Globalisation can be benign. In the 22 years since the fall of the Berlin Wall, 7 per cent of the world's people and 47 nations have moved into the light of democracy, according to Freedom House. With luck, another 1.2 per cent of the globe's population in Egypt will join the free world.
Friday was a big moment in world history, the sense of drama enhanced by President Hosni Mubarak's last gasp of defiance the night before. The parallel is unavoidable between last month's uprising in Tunisia, which inspired the Egyptian revolution, and the fall of the Wall, which started the domino run in the former communist bloc. Today, the dominoes of Arab absolutisms are wobbling: Algeria, Yemen, Jordan. Beyond them, the long-running popular unrest in the central African state of Gabon draws strength from the Egyptian example; while the theocrats of Iran can only feel uneasy.
It is too early to say how the toppling of dictators in Tunisia and Egypt will work out for the peoples there, and not in the Zhou Enlai sense of its being "too early" to judge the effect of the French Revolution. But it is worth noting that some of the arguments of the "pragmatists" seem unfounded. The idea that it was in the interests of the US and Europe to prop up dictators for fear that democracy would unleash anti-western Islamist movements has found scant evidence among the crowds in Tahrir square, for example.
Of course we should be cautious, and acknowledge that Egypt and Tunisia could still relapse into authoritarian rule, but a spell has been broken, and it would not be premature to draw some lessons from the events of recent weeks.
In fact, the debate about democracy's spread has not been for some time between pragmatists and idealists, but between two kinds of "idealist". Tony Blair and the George Bush administration put the emphasis on the use of military force to bring democracy to Iraq, and were ostentatiously indifferent to the use of torture by regimes such as Mr Mubarak's if they were considered useful in the greater struggle against jihadist terrorism.
The less muscular form of idealism adopted by Barack Obama (and, although he has yet to be tested, by David Cameron, with the phrase, "We cannot drop democracy from 10,000 feet") has been strengthened by the north African revolutions. Above all, the toppling of his friend Mr Mubarak is a rebuke to Mr Blair. Our former prime minister criticised President Obama for his speech in Cairo in June 2009 as, in effect, the appeasement of Islamism. Yet Mr Obama's judgement has been vindicated. By recanting past American arrogance, Mr Obama transformed popular attitudes towards the US in Egypt and made it easier for the citizens' movement to be a positive expression of national pride rather than a negative anti-westernism.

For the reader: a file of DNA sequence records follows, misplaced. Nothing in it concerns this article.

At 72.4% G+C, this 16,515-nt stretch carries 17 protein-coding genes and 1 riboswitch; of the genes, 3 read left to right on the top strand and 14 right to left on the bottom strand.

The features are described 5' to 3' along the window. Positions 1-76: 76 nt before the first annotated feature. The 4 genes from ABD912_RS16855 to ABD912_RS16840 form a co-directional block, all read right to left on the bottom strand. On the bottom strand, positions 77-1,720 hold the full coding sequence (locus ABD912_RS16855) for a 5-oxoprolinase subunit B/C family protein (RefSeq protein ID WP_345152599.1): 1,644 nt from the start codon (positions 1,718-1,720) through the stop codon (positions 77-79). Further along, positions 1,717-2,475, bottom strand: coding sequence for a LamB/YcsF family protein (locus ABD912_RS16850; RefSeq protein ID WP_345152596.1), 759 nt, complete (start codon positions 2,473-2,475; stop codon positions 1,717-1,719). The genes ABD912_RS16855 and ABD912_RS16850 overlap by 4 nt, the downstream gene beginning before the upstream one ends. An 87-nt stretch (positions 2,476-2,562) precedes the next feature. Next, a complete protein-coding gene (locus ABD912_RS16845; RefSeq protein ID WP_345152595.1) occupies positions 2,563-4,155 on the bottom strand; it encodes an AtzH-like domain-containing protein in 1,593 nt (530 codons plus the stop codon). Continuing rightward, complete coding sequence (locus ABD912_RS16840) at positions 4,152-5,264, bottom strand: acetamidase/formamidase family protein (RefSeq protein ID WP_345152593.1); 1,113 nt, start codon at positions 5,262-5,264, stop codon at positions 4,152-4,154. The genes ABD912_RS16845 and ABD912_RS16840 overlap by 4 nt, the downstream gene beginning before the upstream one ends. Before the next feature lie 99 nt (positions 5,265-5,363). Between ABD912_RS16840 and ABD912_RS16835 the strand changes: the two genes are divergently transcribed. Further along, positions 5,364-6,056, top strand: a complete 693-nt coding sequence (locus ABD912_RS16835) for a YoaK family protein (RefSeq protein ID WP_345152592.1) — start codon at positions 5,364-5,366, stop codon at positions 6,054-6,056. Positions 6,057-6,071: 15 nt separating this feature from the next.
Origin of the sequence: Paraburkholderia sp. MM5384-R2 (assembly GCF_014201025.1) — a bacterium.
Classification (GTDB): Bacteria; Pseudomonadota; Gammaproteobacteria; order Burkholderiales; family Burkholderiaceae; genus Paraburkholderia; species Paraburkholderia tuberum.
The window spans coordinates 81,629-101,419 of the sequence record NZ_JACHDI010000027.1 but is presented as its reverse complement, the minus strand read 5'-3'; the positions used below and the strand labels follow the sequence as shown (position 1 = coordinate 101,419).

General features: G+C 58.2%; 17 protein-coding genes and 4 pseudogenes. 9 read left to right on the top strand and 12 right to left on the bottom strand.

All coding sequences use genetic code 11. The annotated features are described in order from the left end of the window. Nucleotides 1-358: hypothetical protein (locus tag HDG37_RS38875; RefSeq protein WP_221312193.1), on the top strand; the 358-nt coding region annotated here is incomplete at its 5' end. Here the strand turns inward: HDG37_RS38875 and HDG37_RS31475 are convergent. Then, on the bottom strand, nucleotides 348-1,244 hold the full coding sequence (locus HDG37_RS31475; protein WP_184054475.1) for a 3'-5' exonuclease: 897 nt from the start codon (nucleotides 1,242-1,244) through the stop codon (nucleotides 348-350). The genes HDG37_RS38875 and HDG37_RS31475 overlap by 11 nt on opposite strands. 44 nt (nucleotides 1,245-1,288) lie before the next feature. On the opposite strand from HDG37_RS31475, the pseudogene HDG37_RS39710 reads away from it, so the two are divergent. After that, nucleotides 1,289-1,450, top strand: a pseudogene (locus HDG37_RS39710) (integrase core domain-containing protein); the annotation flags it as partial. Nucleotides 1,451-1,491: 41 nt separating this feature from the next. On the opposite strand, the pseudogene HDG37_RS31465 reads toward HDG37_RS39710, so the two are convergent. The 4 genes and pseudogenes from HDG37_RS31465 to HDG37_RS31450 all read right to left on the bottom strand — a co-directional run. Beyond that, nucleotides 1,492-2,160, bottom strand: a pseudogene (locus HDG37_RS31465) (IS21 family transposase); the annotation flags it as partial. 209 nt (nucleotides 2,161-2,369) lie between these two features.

The big lesson is that the world's democracies can best help the peoples who do not share their freedoms by the "soft" power of example, information and the promise of prosperity, rather than the "hard" power of force. The much-hyped role of Facebook, Twitter and mobile phones in mobilising the revolutions reflects the importance of the ease with which the people in unfree countries can access the news, culture and values of the free world. Less hyped has been the role of economic hardship in north African countries, and the hope of their peoples that by getting rid of long-lasting rulers they will cast out corruption and revive free-market prosperity.
The dangers are obvious. There is the danger of unrealistic expectations that democracy will automatically bring higher living standards. And there is the danger of instability, even if the pragmatists of the past were too willing to put stability before democracy. What might work in Egypt might not work in Saudi Arabia.
But the prize is great. And the greatest contribution that Europe and the US could make is perhaps to step up efforts to secure agreement between Israel and the Palestinians. Once the concept of Arab democracy takes root from the bottom up, rather than at the barrel of a gun as in Iraq, Israeli exceptionalism becomes harder to sustain and the conditions for a two-state settlement more propitious.
As an optimistic newspaper, The Independent on Sunday believes that, although there will be setbacks ahead, the world has, as a result of the people's courage in Tunisia and Egypt, become a better and more hopeful place.Reuse content